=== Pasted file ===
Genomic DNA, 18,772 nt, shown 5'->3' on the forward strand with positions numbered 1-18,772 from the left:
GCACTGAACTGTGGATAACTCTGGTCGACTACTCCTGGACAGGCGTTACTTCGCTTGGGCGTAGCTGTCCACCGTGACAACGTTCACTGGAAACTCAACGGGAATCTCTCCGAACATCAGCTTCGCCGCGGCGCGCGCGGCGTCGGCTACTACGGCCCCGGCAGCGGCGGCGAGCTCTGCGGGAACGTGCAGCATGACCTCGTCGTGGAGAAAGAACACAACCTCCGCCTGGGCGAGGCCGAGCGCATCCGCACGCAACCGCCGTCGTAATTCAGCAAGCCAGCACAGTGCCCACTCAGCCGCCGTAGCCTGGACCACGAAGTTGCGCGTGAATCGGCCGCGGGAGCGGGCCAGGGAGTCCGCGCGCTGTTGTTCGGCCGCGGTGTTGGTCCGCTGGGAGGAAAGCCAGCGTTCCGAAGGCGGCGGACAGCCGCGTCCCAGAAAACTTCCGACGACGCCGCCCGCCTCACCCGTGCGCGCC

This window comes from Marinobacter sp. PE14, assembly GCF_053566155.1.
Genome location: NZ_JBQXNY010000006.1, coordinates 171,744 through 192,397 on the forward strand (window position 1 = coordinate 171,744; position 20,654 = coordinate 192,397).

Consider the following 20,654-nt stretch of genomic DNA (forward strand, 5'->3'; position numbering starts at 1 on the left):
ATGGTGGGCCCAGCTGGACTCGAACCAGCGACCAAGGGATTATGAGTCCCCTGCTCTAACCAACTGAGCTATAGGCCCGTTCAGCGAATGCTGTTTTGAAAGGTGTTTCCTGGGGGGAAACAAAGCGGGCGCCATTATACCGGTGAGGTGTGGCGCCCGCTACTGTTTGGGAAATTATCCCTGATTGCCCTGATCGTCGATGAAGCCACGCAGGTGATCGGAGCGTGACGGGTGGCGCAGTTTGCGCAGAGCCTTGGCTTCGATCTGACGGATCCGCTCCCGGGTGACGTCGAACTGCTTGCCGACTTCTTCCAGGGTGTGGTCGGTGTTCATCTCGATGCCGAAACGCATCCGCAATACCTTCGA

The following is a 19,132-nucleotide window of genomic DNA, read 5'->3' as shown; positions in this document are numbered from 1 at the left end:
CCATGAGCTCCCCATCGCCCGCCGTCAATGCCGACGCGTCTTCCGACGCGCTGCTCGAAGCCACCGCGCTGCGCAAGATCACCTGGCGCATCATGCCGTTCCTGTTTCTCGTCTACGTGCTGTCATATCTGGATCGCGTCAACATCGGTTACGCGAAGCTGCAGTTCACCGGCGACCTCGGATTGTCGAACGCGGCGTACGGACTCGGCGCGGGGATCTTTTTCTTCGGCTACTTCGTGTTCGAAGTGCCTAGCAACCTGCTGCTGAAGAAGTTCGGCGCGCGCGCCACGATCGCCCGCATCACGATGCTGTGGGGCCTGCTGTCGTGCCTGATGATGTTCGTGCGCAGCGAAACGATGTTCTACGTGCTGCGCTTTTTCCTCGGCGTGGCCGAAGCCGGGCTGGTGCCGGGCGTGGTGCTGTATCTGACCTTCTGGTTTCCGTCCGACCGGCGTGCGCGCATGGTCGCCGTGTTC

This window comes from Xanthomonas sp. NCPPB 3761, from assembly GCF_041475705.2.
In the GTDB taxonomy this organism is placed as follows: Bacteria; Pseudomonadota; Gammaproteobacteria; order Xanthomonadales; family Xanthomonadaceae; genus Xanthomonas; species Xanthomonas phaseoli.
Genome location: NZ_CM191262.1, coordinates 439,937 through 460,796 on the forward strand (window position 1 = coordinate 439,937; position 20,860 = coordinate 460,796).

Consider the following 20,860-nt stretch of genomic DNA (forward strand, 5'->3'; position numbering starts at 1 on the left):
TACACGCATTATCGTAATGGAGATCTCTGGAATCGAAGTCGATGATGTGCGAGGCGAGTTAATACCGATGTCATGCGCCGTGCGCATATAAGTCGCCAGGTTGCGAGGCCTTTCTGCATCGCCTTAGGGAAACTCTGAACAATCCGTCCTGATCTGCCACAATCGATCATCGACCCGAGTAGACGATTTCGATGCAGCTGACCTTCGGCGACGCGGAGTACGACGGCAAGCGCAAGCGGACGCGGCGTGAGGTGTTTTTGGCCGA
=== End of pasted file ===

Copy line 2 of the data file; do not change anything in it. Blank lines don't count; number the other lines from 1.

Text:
GCACTGAACTGTGGATAACTCTGGTCGACTACTCCTGGACAGGCGTTACTTCGCTTGGGCGTAGCTGTCCACCGTGACAACGTTCACTGGAAACTCAACGGGAATCTCTCCGAACATCAGCTTCGCCGCGGCGCGCGCGGCGTCGGCTACTACGGCCCCGGCAGCGGCGGCGAGCTCTGCGGGAACGTGCAGCATGACCTCGTCGTGGAGAAAGAACACAACCTCCGCCTGGGCGAGGCCGAGCGCATCCGCACGCAACCGCCGTCGTAATTCAGCAAGCCAGCACAGTGCCCACTCAGCCGCCGTAGCCTGGACCACGAAGTTGCGCGTGAATCGGCCGCGGGAGCGGGCCAGGGAGTCCGCGCGCTGTTGTTCGGCCGCGGTGTTGGTCCGCTGGGAGGAAAGCCAGCGTTCCGAAGGCGGCGGACAGCCGCGTCCCAGAAAACTTCCGACGACGCCGCCCGCCTCACCCGTGCGCGCC